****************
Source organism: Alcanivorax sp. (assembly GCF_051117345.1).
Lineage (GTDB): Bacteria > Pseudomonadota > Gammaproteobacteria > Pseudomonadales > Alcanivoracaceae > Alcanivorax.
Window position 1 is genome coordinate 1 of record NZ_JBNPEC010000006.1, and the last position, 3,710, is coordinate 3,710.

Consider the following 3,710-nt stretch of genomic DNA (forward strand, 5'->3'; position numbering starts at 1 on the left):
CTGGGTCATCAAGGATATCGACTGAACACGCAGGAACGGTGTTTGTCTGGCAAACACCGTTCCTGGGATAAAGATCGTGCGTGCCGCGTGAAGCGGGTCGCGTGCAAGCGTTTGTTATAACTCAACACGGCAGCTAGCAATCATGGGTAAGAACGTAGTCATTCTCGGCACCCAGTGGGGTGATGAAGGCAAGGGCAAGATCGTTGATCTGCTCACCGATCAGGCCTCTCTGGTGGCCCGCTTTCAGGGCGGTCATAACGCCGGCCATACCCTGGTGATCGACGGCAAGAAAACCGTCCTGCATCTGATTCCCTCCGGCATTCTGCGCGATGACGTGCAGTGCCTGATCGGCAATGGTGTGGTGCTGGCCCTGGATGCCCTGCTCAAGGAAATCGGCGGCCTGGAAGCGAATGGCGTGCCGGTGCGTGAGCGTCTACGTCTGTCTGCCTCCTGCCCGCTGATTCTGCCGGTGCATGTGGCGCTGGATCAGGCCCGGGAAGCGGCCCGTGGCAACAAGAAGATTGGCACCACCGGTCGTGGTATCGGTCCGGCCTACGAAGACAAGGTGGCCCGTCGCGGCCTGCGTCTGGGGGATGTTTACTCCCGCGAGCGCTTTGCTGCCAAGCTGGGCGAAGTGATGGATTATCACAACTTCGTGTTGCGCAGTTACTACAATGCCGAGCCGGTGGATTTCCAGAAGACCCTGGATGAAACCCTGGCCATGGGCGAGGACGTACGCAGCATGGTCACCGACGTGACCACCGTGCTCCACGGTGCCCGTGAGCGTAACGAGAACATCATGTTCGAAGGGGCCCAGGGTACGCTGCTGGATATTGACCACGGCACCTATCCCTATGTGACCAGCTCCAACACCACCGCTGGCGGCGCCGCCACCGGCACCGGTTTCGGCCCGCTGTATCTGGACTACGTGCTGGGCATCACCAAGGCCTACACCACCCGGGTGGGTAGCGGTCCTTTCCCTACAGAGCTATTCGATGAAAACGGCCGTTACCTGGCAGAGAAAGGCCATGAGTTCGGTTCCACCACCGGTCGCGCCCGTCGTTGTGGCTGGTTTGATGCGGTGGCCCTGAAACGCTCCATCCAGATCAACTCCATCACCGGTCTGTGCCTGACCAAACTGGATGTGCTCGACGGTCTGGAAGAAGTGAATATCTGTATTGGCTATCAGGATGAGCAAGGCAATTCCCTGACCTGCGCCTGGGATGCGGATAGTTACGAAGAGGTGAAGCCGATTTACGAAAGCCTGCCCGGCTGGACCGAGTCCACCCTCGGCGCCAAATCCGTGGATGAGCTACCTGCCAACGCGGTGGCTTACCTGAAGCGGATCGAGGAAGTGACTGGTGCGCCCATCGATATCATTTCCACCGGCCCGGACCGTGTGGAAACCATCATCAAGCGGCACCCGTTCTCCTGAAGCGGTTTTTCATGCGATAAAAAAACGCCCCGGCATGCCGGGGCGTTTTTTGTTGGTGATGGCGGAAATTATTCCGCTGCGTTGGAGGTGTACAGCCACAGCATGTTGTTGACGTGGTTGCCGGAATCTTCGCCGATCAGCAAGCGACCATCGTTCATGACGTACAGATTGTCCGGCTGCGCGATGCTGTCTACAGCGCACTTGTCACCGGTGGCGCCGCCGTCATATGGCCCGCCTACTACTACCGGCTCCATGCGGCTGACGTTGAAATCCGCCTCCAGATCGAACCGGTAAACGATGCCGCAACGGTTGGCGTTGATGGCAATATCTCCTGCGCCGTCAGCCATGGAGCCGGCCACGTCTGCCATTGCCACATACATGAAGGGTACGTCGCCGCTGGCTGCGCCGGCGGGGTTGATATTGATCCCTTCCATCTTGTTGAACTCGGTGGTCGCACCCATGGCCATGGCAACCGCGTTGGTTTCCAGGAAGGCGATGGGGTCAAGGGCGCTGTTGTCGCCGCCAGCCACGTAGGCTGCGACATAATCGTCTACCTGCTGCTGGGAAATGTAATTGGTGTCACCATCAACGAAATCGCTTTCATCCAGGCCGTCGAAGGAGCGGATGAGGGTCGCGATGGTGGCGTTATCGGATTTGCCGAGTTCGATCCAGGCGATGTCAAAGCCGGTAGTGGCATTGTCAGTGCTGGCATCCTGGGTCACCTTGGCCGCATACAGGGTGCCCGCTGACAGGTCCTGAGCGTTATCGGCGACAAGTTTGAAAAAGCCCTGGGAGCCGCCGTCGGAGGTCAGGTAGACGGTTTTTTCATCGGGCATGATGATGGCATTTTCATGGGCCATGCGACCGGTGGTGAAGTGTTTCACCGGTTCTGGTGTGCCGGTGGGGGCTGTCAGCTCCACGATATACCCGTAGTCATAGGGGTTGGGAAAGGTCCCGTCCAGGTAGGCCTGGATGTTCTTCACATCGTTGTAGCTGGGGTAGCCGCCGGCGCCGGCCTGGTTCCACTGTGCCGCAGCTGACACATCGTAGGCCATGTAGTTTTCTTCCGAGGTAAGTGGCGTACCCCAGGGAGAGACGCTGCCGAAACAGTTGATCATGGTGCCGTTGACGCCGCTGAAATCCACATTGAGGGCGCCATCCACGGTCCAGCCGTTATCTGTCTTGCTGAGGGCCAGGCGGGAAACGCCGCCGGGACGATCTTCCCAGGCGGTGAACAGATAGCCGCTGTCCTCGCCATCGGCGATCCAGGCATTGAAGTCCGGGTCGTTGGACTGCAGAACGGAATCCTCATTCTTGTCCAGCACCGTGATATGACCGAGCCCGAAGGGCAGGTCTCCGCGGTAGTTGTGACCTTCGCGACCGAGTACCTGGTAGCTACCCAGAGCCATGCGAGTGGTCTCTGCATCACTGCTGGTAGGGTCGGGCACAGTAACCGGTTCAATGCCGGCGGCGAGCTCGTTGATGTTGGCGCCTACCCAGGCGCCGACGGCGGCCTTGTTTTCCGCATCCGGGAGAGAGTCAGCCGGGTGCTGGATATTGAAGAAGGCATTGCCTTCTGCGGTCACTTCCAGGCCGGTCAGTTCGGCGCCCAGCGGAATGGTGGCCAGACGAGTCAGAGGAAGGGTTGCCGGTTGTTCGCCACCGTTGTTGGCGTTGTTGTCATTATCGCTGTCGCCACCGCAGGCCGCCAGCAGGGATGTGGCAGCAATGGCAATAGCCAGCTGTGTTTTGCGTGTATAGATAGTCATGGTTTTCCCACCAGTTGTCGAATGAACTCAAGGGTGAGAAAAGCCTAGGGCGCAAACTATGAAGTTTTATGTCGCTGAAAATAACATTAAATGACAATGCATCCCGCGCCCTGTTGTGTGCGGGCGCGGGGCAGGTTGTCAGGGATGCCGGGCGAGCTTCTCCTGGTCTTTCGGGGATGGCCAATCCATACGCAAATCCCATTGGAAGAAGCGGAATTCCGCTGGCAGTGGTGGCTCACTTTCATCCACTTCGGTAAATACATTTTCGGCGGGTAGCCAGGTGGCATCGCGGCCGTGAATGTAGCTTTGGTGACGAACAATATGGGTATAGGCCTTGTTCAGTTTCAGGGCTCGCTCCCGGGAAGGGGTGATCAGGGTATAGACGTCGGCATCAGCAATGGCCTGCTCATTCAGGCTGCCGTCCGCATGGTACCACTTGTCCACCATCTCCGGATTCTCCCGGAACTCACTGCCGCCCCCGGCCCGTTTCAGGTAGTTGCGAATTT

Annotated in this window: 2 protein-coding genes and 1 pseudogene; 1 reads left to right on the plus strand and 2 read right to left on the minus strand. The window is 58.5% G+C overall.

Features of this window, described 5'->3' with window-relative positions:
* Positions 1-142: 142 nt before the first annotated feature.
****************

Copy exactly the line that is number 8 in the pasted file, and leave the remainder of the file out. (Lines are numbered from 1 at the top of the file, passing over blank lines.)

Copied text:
* Positions 1-142: 142 nt before the first annotated feature.